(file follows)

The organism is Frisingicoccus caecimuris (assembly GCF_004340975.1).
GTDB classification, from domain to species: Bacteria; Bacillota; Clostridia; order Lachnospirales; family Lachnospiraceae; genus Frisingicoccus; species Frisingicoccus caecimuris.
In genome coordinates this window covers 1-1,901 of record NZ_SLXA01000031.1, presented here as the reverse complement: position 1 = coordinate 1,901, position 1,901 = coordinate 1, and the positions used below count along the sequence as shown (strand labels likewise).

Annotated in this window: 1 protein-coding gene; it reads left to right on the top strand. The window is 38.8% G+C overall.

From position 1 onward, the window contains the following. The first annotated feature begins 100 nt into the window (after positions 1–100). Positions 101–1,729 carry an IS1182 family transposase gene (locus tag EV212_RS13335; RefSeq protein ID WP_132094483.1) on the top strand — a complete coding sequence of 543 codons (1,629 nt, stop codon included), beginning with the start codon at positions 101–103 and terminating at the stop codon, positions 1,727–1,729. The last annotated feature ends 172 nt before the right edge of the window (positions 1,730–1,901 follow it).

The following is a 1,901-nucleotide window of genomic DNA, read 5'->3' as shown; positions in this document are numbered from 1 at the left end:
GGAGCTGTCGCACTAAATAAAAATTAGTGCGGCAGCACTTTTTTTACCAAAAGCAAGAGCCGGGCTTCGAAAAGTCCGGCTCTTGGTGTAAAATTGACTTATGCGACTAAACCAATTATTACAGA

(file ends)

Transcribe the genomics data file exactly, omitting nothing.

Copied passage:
The organism is Frisingicoccus caecimuris (assembly GCF_004340975.1).
GTDB classification, from domain to species: Bacteria; Bacillota; Clostridia; order Lachnospirales; family Lachnospiraceae; genus Frisingicoccus; species Frisingicoccus caecimuris.
In genome coordinates this window covers 1-1,901 of record NZ_SLXA01000031.1, presented here as the reverse complement: position 1 = coordinate 1,901, position 1,901 = coordinate 1, and the positions used below count along the sequence as shown (strand labels likewise).

Annotated in this window: 1 protein-coding gene; it reads left to right on the top strand. The window is 38.8% G+C overall.

From position 1 onward, the window contains the following. The first annotated feature begins 100 nt into the window (after positions 1–100). Positions 101–1,729 carry an IS1182 family transposase gene (locus tag EV212_RS13335; RefSeq protein ID WP_132094483.1) on the top strand — a complete coding sequence of 543 codons (1,629 nt, stop codon included), beginning with the start codon at positions 101–103 and terminating at the stop codon, positions 1,727–1,729. The last annotated feature ends 172 nt before the right edge of the window (positions 1,730–1,901 follow it).

The following is a 1,901-nucleotide window of genomic DNA, read 5'->3' as shown; positions in this document are numbered from 1 at the left end:
GGAGCTGTCGCACTAAATAAAAATTAGTGCGGCAGCACTTTTTTTACCAAAAGCAAGAGCCGGGCTTCGAAAAGTCCGGCTCTTGGTGTAAAATTGACTTATGCGACTAAACCAATTATTACAGA